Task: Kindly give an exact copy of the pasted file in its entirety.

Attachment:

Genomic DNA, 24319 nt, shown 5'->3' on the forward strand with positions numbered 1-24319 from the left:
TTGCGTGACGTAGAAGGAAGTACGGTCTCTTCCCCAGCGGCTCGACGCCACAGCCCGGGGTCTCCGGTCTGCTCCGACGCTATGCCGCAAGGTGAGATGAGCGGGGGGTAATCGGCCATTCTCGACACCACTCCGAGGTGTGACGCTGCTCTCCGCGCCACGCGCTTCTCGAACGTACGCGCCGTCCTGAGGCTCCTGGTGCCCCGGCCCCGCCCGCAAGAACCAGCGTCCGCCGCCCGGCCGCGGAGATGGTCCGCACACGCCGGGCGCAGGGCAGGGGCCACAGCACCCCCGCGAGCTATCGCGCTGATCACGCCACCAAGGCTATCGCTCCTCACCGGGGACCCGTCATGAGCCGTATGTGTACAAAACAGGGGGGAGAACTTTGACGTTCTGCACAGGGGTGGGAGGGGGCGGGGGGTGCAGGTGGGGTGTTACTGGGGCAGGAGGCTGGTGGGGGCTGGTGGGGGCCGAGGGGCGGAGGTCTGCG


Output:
Genomic DNA, 24319 nt, shown 5'->3' on the forward strand with positions numbered 1-24319 from the left:
TTGCGTGACGTAGAAGGAAGTACGGTCTCTTCCCCAGCGGCTCGACGCCACAGCCCGGGGTCTCCGGTCTGCTCCGACGCTATGCCGCAAGGTGAGATGAGCGGGGGGTAATCGGCCATTCTCGACACCACTCCGAGGTGTGACGCTGCTCTCCGCGCCACGCGCTTCTCGAACGTACGCGCCGTCCTGAGGCTCCTGGTGCCCCGGCCCCGCCCGCAAGAACCAGCGTCCGCCGCCCGGCCGCGGAGATGGTCCGCACACGCCGGGCGCAGGGCAGGGGCCACAGCACCCCCGCGAGCTATCGCGCTGATCACGCCACCAAGGCTATCGCTCCTCACCGGGGACCCGTCATGAGCCGTATGTGTACAAAACAGGGGGGAGAACTTTGACGTTCTGCACAGGGGTGGGAGGGGGCGGGGGGTGCAGGTGGGGTGTTACTGGGGCAGGAGGCTGGTGGGGGCTGGTGGGGGCCGAGGGGCGGAGGTCTGCG